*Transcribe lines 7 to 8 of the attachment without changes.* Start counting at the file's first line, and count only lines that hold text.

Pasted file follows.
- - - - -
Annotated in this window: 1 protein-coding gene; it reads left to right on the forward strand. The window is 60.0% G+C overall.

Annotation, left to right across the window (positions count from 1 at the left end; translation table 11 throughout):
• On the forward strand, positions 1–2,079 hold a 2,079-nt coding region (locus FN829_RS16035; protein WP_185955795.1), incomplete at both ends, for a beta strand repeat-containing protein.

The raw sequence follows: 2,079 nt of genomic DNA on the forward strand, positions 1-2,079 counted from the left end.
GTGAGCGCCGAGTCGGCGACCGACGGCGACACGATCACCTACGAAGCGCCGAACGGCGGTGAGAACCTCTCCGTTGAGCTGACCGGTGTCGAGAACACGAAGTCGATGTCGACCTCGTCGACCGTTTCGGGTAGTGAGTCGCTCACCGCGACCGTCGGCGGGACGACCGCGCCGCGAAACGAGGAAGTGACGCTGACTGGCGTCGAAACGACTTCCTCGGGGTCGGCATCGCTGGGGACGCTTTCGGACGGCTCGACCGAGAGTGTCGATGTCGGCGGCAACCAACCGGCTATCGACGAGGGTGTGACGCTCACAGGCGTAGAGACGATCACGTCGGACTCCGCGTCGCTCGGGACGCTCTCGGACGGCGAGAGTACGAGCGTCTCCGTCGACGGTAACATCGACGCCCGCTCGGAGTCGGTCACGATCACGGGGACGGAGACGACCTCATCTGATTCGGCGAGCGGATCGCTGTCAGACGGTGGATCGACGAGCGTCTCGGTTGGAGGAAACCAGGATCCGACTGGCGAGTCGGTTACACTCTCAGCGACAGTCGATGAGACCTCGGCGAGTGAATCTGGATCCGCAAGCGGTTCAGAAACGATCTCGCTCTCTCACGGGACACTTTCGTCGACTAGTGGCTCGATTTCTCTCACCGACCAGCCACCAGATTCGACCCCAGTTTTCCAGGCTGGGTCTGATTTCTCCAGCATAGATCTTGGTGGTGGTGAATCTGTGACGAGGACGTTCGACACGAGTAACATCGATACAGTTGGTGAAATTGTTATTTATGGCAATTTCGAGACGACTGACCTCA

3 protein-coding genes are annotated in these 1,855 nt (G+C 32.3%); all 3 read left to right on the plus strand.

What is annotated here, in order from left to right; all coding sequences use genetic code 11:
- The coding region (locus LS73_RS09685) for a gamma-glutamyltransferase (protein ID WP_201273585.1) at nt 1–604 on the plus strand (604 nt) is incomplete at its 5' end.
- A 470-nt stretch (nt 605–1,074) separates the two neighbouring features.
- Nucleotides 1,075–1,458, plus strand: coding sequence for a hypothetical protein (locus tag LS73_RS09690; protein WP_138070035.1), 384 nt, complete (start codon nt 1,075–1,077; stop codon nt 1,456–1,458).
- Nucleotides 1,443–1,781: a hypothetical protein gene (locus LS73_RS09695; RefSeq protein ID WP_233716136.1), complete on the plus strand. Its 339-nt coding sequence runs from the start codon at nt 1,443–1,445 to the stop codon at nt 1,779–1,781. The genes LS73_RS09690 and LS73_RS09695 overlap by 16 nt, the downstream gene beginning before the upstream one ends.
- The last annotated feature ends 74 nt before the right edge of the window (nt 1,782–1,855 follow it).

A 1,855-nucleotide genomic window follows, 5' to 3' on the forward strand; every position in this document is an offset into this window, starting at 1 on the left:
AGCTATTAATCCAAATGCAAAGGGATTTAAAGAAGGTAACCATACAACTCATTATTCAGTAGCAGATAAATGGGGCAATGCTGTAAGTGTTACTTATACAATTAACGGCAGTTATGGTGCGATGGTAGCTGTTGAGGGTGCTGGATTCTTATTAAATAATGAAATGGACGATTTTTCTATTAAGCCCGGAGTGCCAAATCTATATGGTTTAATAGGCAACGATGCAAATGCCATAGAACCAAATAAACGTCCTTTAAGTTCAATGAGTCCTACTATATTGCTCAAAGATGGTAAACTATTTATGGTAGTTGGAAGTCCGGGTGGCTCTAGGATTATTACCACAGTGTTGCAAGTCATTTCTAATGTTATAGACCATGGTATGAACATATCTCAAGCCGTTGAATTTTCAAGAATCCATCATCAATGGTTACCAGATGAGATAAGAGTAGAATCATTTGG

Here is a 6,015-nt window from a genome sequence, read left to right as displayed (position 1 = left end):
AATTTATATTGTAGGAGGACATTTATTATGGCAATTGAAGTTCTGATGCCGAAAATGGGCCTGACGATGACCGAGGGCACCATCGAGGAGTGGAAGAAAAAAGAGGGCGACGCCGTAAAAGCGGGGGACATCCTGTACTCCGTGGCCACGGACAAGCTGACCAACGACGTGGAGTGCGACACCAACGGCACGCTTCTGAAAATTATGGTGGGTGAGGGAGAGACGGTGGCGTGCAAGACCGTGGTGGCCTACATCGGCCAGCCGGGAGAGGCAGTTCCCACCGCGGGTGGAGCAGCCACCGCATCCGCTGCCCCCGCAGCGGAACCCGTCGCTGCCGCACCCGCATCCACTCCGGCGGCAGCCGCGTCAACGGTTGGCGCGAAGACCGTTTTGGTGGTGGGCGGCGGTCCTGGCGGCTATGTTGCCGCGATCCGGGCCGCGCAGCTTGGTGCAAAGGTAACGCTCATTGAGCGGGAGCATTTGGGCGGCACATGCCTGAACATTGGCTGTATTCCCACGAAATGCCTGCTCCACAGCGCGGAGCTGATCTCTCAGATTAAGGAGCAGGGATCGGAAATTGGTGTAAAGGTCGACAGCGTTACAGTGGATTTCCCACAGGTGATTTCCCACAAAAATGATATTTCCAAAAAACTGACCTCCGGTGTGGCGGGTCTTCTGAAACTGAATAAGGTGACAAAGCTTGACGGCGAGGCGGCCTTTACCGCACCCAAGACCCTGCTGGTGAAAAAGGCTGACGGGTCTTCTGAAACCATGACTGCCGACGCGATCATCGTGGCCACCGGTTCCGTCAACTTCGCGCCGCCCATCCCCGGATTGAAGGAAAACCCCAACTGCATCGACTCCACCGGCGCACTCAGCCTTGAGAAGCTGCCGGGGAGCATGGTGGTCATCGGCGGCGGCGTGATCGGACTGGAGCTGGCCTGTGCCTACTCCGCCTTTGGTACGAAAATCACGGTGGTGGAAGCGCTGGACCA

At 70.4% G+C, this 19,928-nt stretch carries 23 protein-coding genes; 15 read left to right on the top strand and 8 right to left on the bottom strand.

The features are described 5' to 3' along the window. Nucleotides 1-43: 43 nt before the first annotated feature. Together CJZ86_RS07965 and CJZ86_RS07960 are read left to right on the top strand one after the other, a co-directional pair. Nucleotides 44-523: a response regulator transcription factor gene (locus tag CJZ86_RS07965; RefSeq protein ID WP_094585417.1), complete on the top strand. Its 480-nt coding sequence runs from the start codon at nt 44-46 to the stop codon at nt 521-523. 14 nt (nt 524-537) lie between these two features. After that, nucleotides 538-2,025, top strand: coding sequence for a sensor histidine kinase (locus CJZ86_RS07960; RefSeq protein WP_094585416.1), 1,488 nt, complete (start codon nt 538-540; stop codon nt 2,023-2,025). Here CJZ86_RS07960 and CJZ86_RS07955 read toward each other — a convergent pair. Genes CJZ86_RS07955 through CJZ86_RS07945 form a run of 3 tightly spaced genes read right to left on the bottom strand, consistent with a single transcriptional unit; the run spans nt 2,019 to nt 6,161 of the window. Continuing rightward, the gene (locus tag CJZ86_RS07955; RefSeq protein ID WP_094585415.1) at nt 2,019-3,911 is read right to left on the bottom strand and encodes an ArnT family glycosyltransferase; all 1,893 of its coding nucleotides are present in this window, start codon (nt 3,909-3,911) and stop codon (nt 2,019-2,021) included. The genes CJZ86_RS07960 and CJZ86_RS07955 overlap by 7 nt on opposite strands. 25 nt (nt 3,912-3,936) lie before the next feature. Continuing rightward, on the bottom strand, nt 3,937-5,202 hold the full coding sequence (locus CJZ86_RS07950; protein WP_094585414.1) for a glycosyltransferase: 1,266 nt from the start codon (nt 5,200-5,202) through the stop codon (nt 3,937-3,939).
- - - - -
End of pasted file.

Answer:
What is annotated here, in order from left to right; all coding sequences use genetic code 11:
- The coding region (locus LS73_RS09685) for a gamma-glutamyltransferase (protein ID WP_201273585.1) at nt 1–604 on the plus strand (604 nt) is incomplete at its 5' end.